Since I am relatively new to politics online, although neither politics nor technology, I followed the conversation last week between Patrick Ruffini, Rob Bluey, David All, Michael Turk (here and here), and Matt Stoller, with comments from Conn Carroll, with interest but I did not jump in. But between that an a conversation sponsored by Rob Bluey last week, a nagging feeling has emerged that I am going to talk about here.
It is taken as self-evident that the right is behind on online political activism. The evidence is usually taken in numbers. More contributions, more readers, more bodies showing up in Iowa without instruction about what to do. Is that what the right should be trying to achieve? When we achieve that, have we reached parity? I do not think so. Michael Turk points out that there are real reasons why Republicans give less online.
When I worked in technology and on Capitol Hill, I was continually presented with the proposition that information (or numbers) without organization is nearly worthless. This is well known in other spheres:
The left has better ideas about how to use technology and organize themselves. Let me give some examples:
- TPM Muckraker. This is a website devoted to exposing corruption at the national level. That has meant, while Republicans were in charge, skewering Republicans. (Now, I grew up in Chicago, and I believe that corruption is part of the fundamental DNA of the Democrats, so don’t get harsh on me) Both the capacity and the niche provided by TPM Muckraker during the 2006 elections was phenomenal. Without that, I wonder if the Democrats would have been able to make corruption an issue.
- Rightsfield. Several lefty bloggers are following what is happening on the right side of the Presidential election. I do not believe that neither the right nor the left has any significant blogs focused the left side of the Presidential election. But both have blogs following the right. Which side of the blogosphere is going to be better equipped, in terms of structured organization, when the nominees are selected? The left. Hands down. (I was reminded of this the other day when I was linked to by TheGarance.com, a lefty blog with a section in the blogroll, "Finding 44" in which all the sites were from the right.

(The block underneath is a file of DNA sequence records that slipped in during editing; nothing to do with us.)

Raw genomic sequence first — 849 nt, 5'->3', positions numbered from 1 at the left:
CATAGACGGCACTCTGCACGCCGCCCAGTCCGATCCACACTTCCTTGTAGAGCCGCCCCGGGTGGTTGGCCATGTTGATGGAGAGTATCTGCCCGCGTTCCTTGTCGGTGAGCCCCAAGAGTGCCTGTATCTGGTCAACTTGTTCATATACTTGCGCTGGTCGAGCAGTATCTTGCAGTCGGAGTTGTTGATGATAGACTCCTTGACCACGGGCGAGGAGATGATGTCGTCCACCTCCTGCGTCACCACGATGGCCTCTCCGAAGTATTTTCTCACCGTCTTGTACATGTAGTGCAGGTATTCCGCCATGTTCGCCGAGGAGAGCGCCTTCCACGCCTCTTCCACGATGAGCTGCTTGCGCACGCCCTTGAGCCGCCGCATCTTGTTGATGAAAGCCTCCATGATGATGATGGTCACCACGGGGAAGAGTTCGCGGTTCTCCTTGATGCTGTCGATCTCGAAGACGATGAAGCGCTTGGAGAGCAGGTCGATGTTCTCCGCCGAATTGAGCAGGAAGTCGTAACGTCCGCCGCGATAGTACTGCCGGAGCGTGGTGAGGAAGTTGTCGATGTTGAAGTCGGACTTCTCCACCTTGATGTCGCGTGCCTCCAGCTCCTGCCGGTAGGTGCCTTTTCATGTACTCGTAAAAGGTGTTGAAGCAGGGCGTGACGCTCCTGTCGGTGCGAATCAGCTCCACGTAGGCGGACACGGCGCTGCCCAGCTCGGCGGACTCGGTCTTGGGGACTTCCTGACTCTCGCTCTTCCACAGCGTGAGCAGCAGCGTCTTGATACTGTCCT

- Huffington Post’s video project. I don’t know if this will work, but it is a worthy experiment. This will destroy Republicans. Destroy.
- BlogPAC. Fundraising is great. But remember the Edwards blogger story? Remember this post from MyDD in which Matt Stoller, mentioned above, urged readers to send letters to reporters to "fix" stories? It happened. This was a relatively minor story, in the grand scheme of things, but they were able to mobilze 1,525 people to take action against a reporter.
- State blogs. National blogs have readers. State and local blogs do not so much. But they can define the press in determinative ways. Partly because the reporters tend to have fewer resources for state and local stories.
- Too many other ways to mention.
The left dominates converting enthusiasm to activism online. Republicans basically don’t show up. The left dominates message control online. The right probably is better at converting activism to votes, but we are off-line too, so that’s not surprising.
Right now, the enthusiastic on the right have very little to do. They even had little to do in 2006. The options were to stew in their juices about Lincoln Chafee, ultimately, to my mind, a counter-productive activity, or talk to each other about how bad the Democrats were.
My point is not that we need to get more enthusiasm, although we do and that is hard, but rather than we need to think much more deeply about how to channel that enthusiasm in productive ways. Once that happens, the money will almost certainly follow, especially if we are able to give young professionals, a generally busy lot who won’t go knock doors but have cash to burn, something to do.